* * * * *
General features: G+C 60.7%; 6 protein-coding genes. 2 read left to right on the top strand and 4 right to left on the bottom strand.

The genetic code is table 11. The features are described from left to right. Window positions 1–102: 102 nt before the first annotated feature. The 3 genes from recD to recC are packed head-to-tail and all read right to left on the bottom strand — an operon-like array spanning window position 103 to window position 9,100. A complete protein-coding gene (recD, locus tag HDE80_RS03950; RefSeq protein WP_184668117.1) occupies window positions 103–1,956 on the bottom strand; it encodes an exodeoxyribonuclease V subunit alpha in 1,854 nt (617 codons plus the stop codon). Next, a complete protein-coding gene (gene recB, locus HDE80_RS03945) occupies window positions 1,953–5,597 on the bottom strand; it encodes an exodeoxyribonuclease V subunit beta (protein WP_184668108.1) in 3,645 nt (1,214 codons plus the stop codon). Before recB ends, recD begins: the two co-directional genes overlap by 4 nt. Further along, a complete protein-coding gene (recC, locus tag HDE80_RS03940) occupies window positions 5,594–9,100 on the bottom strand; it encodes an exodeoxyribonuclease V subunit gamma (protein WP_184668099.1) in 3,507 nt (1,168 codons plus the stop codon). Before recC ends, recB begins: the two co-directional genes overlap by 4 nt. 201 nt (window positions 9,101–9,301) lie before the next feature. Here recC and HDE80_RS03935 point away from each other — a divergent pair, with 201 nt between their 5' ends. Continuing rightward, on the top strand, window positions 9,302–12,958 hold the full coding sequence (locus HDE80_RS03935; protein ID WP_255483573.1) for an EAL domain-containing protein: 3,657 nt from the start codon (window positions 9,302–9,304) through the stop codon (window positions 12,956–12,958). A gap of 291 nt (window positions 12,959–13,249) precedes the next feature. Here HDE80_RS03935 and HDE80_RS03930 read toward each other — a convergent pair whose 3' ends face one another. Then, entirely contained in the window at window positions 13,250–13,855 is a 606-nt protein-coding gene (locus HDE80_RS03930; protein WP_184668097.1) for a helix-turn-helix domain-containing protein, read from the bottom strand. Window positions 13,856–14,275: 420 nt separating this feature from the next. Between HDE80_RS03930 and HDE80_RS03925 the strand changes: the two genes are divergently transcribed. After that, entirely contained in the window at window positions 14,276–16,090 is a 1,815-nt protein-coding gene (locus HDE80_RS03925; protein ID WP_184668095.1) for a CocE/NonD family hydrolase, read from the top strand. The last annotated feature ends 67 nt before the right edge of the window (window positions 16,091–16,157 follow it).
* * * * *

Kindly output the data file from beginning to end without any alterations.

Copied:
General features: G+C 60.7%; 6 protein-coding genes. 2 read left to right on the top strand and 4 right to left on the bottom strand.

The genetic code is table 11. The features are described from left to right. Window positions 1–102: 102 nt before the first annotated feature. The 3 genes from recD to recC are packed head-to-tail and all read right to left on the bottom strand — an operon-like array spanning window position 103 to window position 9,100. A complete protein-coding gene (recD, locus tag HDE80_RS03950; RefSeq protein WP_184668117.1) occupies window positions 103–1,956 on the bottom strand; it encodes an exodeoxyribonuclease V subunit alpha in 1,854 nt (617 codons plus the stop codon). Next, a complete protein-coding gene (gene recB, locus HDE80_RS03945) occupies window positions 1,953–5,597 on the bottom strand; it encodes an exodeoxyribonuclease V subunit beta (protein WP_184668108.1) in 3,645 nt (1,214 codons plus the stop codon). Before recB ends, recD begins: the two co-directional genes overlap by 4 nt. Further along, a complete protein-coding gene (recC, locus tag HDE80_RS03940) occupies window positions 5,594–9,100 on the bottom strand; it encodes an exodeoxyribonuclease V subunit gamma (protein WP_184668099.1) in 3,507 nt (1,168 codons plus the stop codon). Before recC ends, recB begins: the two co-directional genes overlap by 4 nt. 201 nt (window positions 9,101–9,301) lie before the next feature. Here recC and HDE80_RS03935 point away from each other — a divergent pair, with 201 nt between their 5' ends. Continuing rightward, on the top strand, window positions 9,302–12,958 hold the full coding sequence (locus HDE80_RS03935; protein ID WP_255483573.1) for an EAL domain-containing protein: 3,657 nt from the start codon (window positions 9,302–9,304) through the stop codon (window positions 12,956–12,958). A gap of 291 nt (window positions 12,959–13,249) precedes the next feature. Here HDE80_RS03935 and HDE80_RS03930 read toward each other — a convergent pair whose 3' ends face one another. Then, entirely contained in the window at window positions 13,250–13,855 is a 606-nt protein-coding gene (locus HDE80_RS03930; protein WP_184668097.1) for a helix-turn-helix domain-containing protein, read from the bottom strand. Window positions 13,856–14,275: 420 nt separating this feature from the next. Between HDE80_RS03930 and HDE80_RS03925 the strand changes: the two genes are divergently transcribed. After that, entirely contained in the window at window positions 14,276–16,090 is a 1,815-nt protein-coding gene (locus HDE80_RS03925; protein ID WP_184668095.1) for a CocE/NonD family hydrolase, read from the top strand. The last annotated feature ends 67 nt before the right edge of the window (window positions 16,091–16,157 follow it).